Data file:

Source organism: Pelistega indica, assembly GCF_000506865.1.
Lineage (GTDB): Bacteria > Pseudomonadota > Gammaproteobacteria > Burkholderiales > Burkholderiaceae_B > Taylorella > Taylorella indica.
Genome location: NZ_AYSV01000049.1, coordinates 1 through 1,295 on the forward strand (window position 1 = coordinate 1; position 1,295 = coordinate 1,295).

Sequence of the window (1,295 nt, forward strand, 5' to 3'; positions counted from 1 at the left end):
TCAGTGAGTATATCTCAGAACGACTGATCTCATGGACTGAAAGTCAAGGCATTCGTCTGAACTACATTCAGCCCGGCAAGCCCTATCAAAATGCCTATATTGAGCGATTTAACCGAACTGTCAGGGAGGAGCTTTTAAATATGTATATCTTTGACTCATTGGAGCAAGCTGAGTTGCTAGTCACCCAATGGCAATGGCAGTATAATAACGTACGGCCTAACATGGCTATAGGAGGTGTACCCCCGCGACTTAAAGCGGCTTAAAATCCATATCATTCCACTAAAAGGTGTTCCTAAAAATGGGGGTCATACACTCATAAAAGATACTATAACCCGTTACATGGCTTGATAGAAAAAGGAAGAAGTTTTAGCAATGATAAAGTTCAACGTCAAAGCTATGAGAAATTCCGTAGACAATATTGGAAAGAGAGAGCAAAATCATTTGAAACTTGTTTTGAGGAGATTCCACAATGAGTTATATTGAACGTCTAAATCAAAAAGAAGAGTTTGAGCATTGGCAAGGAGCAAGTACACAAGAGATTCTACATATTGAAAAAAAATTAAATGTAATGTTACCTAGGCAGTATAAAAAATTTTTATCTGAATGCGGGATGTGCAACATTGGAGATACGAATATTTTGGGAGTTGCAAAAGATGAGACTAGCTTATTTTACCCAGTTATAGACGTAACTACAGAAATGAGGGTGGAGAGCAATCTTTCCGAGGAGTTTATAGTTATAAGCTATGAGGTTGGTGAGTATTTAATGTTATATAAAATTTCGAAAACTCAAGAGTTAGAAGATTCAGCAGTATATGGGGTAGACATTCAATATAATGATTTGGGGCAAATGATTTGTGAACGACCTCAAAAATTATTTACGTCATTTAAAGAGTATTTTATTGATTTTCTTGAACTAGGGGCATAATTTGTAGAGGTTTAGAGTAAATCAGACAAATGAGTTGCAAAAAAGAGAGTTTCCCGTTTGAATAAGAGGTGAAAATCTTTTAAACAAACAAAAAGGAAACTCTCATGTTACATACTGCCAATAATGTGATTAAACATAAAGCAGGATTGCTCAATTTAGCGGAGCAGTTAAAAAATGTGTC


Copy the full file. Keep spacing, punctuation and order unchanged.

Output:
Source organism: Pelistega indica, assembly GCF_000506865.1.
Lineage (GTDB): Bacteria > Pseudomonadota > Gammaproteobacteria > Burkholderiales > Burkholderiaceae_B > Taylorella > Taylorella indica.
Genome location: NZ_AYSV01000049.1, coordinates 1 through 1,295 on the forward strand (window position 1 = coordinate 1; position 1,295 = coordinate 1,295).

Sequence of the window (1,295 nt, forward strand, 5' to 3'; positions counted from 1 at the left end):
TCAGTGAGTATATCTCAGAACGACTGATCTCATGGACTGAAAGTCAAGGCATTCGTCTGAACTACATTCAGCCCGGCAAGCCCTATCAAAATGCCTATATTGAGCGATTTAACCGAACTGTCAGGGAGGAGCTTTTAAATATGTATATCTTTGACTCATTGGAGCAAGCTGAGTTGCTAGTCACCCAATGGCAATGGCAGTATAATAACGTACGGCCTAACATGGCTATAGGAGGTGTACCCCCGCGACTTAAAGCGGCTTAAAATCCATATCATTCCACTAAAAGGTGTTCCTAAAAATGGGGGTCATACACTCATAAAAGATACTATAACCCGTTACATGGCTTGATAGAAAAAGGAAGAAGTTTTAGCAATGATAAAGTTCAACGTCAAAGCTATGAGAAATTCCGTAGACAATATTGGAAAGAGAGAGCAAAATCATTTGAAACTTGTTTTGAGGAGATTCCACAATGAGTTATATTGAACGTCTAAATCAAAAAGAAGAGTTTGAGCATTGGCAAGGAGCAAGTACACAAGAGATTCTACATATTGAAAAAAAATTAAATGTAATGTTACCTAGGCAGTATAAAAAATTTTTATCTGAATGCGGGATGTGCAACATTGGAGATACGAATATTTTGGGAGTTGCAAAAGATGAGACTAGCTTATTTTACCCAGTTATAGACGTAACTACAGAAATGAGGGTGGAGAGCAATCTTTCCGAGGAGTTTATAGTTATAAGCTATGAGGTTGGTGAGTATTTAATGTTATATAAAATTTCGAAAACTCAAGAGTTAGAAGATTCAGCAGTATATGGGGTAGACATTCAATATAATGATTTGGGGCAAATGATTTGTGAACGACCTCAAAAATTATTTACGTCATTTAAAGAGTATTTTATTGATTTTCTTGAACTAGGGGCATAATTTGTAGAGGTTTAGAGTAAATCAGACAAATGAGTTGCAAAAAAGAGAGTTTCCCGTTTGAATAAGAGGTGAAAATCTTTTAAACAAACAAAAAGGAAACTCTCATGTTACATACTGCCAATAATGTGATTAAACATAAAGCAGGATTGCTCAATTTAGCGGAGCAGTTAAAAAATGTGTC